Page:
Open Concept Floor Plans: Pros and Cons

Decades ago, residential floor plans were anything but open concept. Instead, the main entrance and hallways typically anchored all the living spaces that were sectioned off and separated from each other.

Over recent years, however, layouts have become more inclusive and open to one another. Walls are been knocked down or purposefully eliminated to create an open floor plan that allows interaction between rooms, particularly from the kitchen and living room. Today, open concepts have become a highly sought-after feature and are almost a given when it comes to what buyers are looking for in a new home.

But as stylish and free-flowing as an open floor plan may be, they also come with their own set of drawbacks.

Here are some pros and cons of open concepts to determine if it’s right for your home and lifestyle.

Pros of Open Concepts

Open floor plans have become increasingly popular among buyers and homeowners for a number of reasons, including the following.

Creates Social Connection

It’s much easier to interact with family members and guests when there aren’t any walls in the way. Whether you’re in the kitchen, living room, or dining room, socializing with others in an open floor plan home is encouraged.

If you’ve got guests over, you can easily converse with each other while you’re busy prepping food and drinks. This is particularly beneficial if you’re the type to entertain and have people over. Even if you’d rather hang out with your family, an open concept can still be advantageous because it fosters togetherness and communication with one another, no matter what room on the floor you each happen to be in.

Maximizes Space

If your home is a little short on square footage, an open floor plan might be the perfect way to visually expand the space. Small homes that are compartmentalized into a number of little rooms make each space feel cramped and tight. With only a small amount of space to work with, an open concept can maximize the use of the whatever square footage you’ve got to make your home seem larger than it actually is.

Allow More Natural Light in

With so many walls up, it’s tough for natural light to flow throughout a space and illuminate it. Instead, an open floor plan that’s not defined by a bunch of walls more easily brightens up a home. The natural light from your home’s windows will be better able to reach all areas of the floor, which will make your home feel brighter and can even make it feel more spacious.

Creates a More Usable Space

You can more easily create a flexible space based on your needs and desires with an open floor plan. Whether you prefer to have an expansive family room with a theater-style seating plan or an oversized table with extra seating in the dining room, you don’t have to be limited by any walls that separate areas. An open floor plan allows you to design and use the space as you see fit and create usable areas without wasting any square footage.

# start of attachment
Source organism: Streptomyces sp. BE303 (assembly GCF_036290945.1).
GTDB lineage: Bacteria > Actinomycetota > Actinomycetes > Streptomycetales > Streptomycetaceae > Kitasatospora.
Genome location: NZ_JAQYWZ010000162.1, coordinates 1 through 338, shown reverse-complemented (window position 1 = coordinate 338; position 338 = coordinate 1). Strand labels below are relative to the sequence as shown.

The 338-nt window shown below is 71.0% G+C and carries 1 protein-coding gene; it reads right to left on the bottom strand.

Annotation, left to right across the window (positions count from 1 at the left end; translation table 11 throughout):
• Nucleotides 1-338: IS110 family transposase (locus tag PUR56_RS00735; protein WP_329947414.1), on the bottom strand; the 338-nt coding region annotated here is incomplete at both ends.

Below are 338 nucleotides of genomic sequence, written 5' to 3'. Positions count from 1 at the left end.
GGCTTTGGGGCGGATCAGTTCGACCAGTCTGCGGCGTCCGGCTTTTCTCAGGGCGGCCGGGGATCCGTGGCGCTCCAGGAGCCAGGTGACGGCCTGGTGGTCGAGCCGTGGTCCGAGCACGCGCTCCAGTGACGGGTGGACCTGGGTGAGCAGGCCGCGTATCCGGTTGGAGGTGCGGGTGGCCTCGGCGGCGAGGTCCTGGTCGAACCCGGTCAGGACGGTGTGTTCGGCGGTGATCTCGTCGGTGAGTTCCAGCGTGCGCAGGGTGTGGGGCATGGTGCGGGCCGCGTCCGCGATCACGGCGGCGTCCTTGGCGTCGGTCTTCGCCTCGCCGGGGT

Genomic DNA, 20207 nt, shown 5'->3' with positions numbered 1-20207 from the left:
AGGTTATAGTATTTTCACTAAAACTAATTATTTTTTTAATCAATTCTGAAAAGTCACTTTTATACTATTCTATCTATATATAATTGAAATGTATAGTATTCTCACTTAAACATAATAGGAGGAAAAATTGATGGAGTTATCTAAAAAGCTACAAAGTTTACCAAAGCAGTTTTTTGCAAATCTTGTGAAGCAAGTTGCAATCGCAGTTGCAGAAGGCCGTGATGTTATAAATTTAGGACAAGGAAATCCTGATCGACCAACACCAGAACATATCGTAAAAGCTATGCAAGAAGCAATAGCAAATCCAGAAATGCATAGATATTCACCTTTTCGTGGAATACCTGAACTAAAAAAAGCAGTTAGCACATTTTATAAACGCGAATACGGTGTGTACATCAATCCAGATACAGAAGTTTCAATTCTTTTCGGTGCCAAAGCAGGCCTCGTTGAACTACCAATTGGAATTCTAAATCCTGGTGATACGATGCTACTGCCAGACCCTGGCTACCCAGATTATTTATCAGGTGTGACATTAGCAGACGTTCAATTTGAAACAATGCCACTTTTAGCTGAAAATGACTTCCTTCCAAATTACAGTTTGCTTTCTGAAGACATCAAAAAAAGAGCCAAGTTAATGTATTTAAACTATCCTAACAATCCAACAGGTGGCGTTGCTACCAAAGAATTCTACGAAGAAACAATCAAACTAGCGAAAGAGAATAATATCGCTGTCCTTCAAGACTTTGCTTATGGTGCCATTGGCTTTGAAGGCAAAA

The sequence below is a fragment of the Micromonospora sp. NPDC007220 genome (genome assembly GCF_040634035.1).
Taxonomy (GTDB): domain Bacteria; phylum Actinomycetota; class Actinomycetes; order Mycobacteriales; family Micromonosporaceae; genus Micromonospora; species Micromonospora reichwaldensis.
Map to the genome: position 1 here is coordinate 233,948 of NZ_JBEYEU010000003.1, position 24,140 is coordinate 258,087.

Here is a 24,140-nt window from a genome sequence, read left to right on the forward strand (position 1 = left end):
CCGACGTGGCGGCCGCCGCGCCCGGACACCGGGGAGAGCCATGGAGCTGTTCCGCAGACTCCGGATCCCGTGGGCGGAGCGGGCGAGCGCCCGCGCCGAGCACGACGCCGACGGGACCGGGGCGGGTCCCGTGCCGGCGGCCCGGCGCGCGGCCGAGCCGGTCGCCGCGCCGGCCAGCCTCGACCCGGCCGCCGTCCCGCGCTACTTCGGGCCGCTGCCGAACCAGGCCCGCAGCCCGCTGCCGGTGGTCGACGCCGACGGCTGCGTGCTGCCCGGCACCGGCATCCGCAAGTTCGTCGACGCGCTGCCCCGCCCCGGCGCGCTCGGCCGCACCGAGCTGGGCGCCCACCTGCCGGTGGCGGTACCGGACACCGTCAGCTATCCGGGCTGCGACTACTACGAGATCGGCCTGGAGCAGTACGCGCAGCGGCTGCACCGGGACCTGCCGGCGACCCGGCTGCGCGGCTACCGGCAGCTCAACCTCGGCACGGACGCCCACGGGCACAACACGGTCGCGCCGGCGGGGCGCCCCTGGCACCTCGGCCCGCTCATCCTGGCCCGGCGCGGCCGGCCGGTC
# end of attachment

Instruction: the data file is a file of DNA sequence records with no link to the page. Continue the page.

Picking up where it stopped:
Makes Watching Small Children Easy

If you’ve got small children running around, you don’t have to worry about what they’re doing in the living room while you’re in the kitchen preparing dinner or in the dining room stacking your fine china. Rather than sitting there watching your kids while accomplishing nothing else, you could be tackling some chores without having to take your eye off your kids.

Cons of Open Concepts

As wonderful as an open floor plan may be, there may be certain drawbacks that make this concept unsuitable for some families.

Lack of Privacy

One of the biggest cons to an open floor plan is its lack of privacy. There’s really nowhere for you to go if you want to go somewhere without being seen, unless you retreat to your bedroom or lock yourself in the bathroom.

Noise Travels Throughout the Floor

Sounds have a tendency to travel, and without any walls standing in the way, you could be exposed no matter where you happen to be. Maybe you just want a little quiet time away from the kids’ loud playing, or perhaps you’d rather have a tranquil space to enjoy your latest novel without having to be distracted by the blaring television. Sometimes an extra separated room or two can come in handy for times like these, of which there may be many.

Your Mess Can’t Be Hidden

If you’re the type to make a big mess when preparing meals, you won’t be able to hide the mayhem in the kitchen. This can be especially concerning when you’ve got guests over. Similarly, you won’t be able to hide the kids’ pile of toys or the stack of mail and paperwork you’ve got accumulating on the counter. If you struggle to keep the clutter down at any time of the day, an open concept might not be right for you.

Reduction in Wall Space to Hang Artwork

While this might not sound like a big deal, open floor plans can make decorating a bit of a challenge. If you’ve got a lot of wall art that you’d like to have on display, eliminating wall space can make this difficult. If you’re an art aficionado and need lots of space to hang your prized possessions, you might find an open floor plan problematic.

The Bottom Line

Whether an open concept is right for your home depends on your lifestyle. If you’re big on entertaining and like the idea of socializing and interacting with people no matter where you happen to be, an open concept might just work. If, on the other hand, you like the idea of having a separate space to retreat to and have a tough time keeping more than one room neat and tidy at a time, perhaps a more compartmentalized layout would serve you better.

Regardless of where you happen to be on this spectrum, be sure to weigh the pros and cons of an open concept before making any changes to your home or before you head out in search of the perfect house for you.